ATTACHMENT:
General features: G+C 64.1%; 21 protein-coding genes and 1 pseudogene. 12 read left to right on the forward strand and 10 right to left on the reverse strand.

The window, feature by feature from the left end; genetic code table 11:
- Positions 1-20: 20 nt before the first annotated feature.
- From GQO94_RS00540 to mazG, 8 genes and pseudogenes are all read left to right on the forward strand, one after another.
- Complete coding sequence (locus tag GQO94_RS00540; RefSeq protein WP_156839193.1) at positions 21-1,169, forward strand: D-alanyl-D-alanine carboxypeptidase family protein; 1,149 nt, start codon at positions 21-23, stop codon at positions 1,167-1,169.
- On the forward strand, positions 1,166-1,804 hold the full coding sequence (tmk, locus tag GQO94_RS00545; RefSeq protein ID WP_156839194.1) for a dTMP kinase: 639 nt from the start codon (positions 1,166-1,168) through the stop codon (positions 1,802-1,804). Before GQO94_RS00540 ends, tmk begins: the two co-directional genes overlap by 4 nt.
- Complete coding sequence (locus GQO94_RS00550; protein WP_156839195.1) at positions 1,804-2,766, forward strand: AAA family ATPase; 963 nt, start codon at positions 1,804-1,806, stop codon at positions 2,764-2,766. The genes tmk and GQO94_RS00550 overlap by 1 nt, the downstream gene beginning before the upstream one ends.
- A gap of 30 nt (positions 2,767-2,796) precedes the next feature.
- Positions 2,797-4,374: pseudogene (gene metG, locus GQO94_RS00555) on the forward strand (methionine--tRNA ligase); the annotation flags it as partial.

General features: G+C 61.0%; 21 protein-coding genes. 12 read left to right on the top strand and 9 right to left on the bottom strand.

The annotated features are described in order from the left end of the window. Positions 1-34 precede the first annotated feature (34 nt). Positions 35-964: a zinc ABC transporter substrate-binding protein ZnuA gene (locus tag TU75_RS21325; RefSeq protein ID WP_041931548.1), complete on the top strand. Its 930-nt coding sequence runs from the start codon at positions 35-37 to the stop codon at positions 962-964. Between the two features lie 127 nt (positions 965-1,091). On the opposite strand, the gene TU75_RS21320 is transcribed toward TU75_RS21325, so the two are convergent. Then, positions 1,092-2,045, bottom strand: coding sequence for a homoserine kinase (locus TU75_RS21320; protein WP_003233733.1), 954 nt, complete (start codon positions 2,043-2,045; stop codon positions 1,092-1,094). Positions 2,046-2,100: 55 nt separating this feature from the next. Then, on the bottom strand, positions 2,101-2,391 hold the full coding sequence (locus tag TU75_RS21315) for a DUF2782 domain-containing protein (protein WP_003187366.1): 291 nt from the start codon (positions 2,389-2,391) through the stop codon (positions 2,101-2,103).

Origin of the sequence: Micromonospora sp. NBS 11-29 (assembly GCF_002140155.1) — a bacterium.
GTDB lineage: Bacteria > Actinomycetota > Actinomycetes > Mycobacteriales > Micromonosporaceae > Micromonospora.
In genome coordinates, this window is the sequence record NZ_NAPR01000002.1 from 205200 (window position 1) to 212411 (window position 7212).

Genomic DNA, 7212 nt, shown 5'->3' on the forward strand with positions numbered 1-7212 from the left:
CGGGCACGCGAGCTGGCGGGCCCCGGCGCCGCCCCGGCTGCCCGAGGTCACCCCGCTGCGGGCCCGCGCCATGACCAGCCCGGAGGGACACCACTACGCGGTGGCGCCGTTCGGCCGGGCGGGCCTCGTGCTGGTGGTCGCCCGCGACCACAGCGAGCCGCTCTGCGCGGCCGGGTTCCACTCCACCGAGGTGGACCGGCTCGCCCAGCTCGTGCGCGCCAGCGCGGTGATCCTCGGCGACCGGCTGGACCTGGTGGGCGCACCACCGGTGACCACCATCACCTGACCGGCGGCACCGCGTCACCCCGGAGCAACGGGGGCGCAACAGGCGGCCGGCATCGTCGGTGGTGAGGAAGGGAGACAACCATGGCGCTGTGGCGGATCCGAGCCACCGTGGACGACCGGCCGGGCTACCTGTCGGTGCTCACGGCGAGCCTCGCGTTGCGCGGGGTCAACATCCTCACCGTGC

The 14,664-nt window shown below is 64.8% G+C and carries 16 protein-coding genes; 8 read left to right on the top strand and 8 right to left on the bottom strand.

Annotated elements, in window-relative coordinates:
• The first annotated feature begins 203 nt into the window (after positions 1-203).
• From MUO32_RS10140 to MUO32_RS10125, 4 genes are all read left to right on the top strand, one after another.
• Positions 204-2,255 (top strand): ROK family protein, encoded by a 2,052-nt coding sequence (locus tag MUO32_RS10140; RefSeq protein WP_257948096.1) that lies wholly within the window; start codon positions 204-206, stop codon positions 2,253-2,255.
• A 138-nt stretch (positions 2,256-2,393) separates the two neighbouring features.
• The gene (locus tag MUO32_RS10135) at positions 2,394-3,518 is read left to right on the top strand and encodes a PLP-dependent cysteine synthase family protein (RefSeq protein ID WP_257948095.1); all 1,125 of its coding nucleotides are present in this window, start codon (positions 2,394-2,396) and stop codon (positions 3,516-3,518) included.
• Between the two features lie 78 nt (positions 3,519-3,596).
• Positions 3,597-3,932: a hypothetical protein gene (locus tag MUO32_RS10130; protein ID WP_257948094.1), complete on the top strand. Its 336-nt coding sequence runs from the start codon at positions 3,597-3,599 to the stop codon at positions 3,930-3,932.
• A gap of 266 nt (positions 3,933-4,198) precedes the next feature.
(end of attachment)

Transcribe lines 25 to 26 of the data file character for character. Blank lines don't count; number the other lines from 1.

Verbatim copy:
• Positions 3,597-3,932: a hypothetical protein gene (locus tag MUO32_RS10130; protein ID WP_257948094.1), complete on the top strand. Its 336-nt coding sequence runs from the start codon at positions 3,597-3,599 to the stop codon at positions 3,930-3,932.
• A gap of 266 nt (positions 3,933-4,198) precedes the next feature.